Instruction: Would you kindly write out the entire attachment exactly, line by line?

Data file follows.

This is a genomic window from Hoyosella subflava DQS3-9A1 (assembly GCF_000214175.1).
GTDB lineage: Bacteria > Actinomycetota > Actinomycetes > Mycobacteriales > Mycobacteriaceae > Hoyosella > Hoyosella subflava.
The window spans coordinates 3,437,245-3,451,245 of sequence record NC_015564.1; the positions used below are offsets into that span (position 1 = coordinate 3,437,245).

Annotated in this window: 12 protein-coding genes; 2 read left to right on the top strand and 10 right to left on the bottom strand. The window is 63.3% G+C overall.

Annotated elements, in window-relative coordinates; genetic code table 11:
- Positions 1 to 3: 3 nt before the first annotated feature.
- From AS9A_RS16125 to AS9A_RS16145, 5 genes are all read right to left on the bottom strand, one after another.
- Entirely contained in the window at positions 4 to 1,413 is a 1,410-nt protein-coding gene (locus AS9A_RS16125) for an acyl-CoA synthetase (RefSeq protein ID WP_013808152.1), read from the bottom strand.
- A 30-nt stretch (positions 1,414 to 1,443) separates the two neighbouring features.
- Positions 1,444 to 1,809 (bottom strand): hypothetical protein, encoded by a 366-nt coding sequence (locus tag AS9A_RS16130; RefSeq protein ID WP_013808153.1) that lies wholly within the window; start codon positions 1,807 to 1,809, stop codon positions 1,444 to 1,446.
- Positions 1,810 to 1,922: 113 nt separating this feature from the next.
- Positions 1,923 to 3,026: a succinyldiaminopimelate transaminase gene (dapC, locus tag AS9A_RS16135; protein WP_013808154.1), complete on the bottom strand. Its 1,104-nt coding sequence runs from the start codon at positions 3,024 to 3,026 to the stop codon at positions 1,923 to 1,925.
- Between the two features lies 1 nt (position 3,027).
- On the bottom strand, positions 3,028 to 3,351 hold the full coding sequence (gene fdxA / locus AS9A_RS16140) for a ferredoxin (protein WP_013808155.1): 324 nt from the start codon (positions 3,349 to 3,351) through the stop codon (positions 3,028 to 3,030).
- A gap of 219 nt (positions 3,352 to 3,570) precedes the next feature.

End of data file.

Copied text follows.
This is a genomic window from Hoyosella subflava DQS3-9A1 (assembly GCF_000214175.1).
GTDB lineage: Bacteria > Actinomycetota > Actinomycetes > Mycobacteriales > Mycobacteriaceae > Hoyosella > Hoyosella subflava.
The window spans coordinates 3,437,245-3,451,245 of sequence record NC_015564.1; the positions used below are offsets into that span (position 1 = coordinate 3,437,245).

Annotated in this window: 12 protein-coding genes; 2 read left to right on the top strand and 10 right to left on the bottom strand. The window is 63.3% G+C overall.

Annotated elements, in window-relative coordinates; genetic code table 11:
- Positions 1 to 3: 3 nt before the first annotated feature.
- From AS9A_RS16125 to AS9A_RS16145, 5 genes are all read right to left on the bottom strand, one after another.
- Entirely contained in the window at positions 4 to 1,413 is a 1,410-nt protein-coding gene (locus AS9A_RS16125) for an acyl-CoA synthetase (RefSeq protein ID WP_013808152.1), read from the bottom strand.
- A 30-nt stretch (positions 1,414 to 1,443) separates the two neighbouring features.
- Positions 1,444 to 1,809 (bottom strand): hypothetical protein, encoded by a 366-nt coding sequence (locus tag AS9A_RS16130; RefSeq protein ID WP_013808153.1) that lies wholly within the window; start codon positions 1,807 to 1,809, stop codon positions 1,444 to 1,446.
- Positions 1,810 to 1,922: 113 nt separating this feature from the next.
- Positions 1,923 to 3,026: a succinyldiaminopimelate transaminase gene (dapC, locus tag AS9A_RS16135; protein WP_013808154.1), complete on the bottom strand. Its 1,104-nt coding sequence runs from the start codon at positions 3,024 to 3,026 to the stop codon at positions 1,923 to 1,925.
- Between the two features lies 1 nt (position 3,027).
- On the bottom strand, positions 3,028 to 3,351 hold the full coding sequence (gene fdxA / locus AS9A_RS16140) for a ferredoxin (protein WP_013808155.1): 324 nt from the start codon (positions 3,349 to 3,351) through the stop codon (positions 3,028 to 3,030).
- A gap of 219 nt (positions 3,352 to 3,570) precedes the next feature.